Facebook Inc said it would change its policy requiring users to go by their real names on the social network, following outrage over the locking of hundreds of accounts, including a number belonging to drag queens using their stage names.
Facebook's product chief, Christopher Cox, apologised in a post on Wednesday and said the affected users could go back to using their aliases.
The world's largest social media network had locked scores of accounts in recent weeks, including hundreds belonging to lesbian, gay, bisexual and transgender people.
"The spirit of our policy is that everyone on Facebook uses the authentic name they use in real life. For Sister Roma, that's Sister Roma. For Lil Miss Hot Mess, that's Lil Miss Hot Mess," Cox wrote, denying that the company's policy required users to go by their legal names.
San Francisco drag queens and a city lawmaker met with Facebook representatives in September to demand that the site change its policy of banning users from going by aliases online.
Drag queen performers, or men who dress in flamboyant female clothing for nightclub shows, usually use stage names that have no relation to their real names.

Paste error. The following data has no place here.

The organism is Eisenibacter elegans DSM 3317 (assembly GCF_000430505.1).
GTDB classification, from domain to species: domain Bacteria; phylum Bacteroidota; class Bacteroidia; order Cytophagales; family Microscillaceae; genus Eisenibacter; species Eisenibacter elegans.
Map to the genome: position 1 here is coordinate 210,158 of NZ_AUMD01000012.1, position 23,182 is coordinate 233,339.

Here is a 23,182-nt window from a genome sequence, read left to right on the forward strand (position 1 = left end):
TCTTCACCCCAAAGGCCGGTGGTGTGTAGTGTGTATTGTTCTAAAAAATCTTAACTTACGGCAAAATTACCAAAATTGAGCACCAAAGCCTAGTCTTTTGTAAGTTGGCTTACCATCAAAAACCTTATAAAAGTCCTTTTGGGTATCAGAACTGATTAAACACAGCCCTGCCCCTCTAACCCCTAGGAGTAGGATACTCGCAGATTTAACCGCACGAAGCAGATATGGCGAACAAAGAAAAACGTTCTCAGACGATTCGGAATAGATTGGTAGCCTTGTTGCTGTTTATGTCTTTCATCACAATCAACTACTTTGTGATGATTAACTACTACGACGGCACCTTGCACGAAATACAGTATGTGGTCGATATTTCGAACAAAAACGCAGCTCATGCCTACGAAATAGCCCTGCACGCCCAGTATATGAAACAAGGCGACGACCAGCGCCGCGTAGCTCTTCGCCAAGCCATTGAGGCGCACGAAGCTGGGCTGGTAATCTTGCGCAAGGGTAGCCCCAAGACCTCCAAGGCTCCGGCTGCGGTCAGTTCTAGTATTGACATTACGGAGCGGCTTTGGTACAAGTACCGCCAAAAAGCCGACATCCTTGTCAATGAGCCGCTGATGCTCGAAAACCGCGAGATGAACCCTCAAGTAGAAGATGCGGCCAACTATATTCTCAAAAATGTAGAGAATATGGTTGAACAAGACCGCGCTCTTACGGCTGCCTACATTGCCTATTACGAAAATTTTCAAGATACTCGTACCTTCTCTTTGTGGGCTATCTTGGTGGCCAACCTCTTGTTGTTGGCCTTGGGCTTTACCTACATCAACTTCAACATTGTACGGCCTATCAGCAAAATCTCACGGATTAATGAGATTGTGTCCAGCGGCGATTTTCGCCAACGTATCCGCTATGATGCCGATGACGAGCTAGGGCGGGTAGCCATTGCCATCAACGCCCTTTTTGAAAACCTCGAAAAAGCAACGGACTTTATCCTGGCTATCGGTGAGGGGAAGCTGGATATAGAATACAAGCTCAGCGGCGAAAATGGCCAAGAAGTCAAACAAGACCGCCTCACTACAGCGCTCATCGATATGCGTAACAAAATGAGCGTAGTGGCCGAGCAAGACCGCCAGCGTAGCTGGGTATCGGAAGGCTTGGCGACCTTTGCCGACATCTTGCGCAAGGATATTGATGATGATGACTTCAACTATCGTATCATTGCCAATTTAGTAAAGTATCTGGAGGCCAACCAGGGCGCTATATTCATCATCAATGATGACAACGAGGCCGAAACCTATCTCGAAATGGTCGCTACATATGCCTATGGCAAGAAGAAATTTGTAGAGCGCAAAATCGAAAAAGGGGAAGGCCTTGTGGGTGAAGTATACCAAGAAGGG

Performers say using their stage names on social media protects them from possible retribution from other employers, family members and stalkers. Many see their stage name as an integral part of their identity.
Facebook had said earlier that it would give users two weeks to adjust their profiles to display their real name or convert their personal pages into fan pages that allow the use of nicknames.
The debate over the future of online anonymity is roiling tech circles, with the outcome bearing profound implications for Internet use around the world.
Facebook encourages internet users to log on and carry out their digital lives with their offline identities.
But digital rights and privacy activists have questioned the company's motives, saying the push to get people to use their real identities online helps Facebook track user behaviour and tap personal data so it can send targeted advertisements.
In July, Google removed restrictions on use of aliases on its Google+ social network, bowing to demands from users for privacy.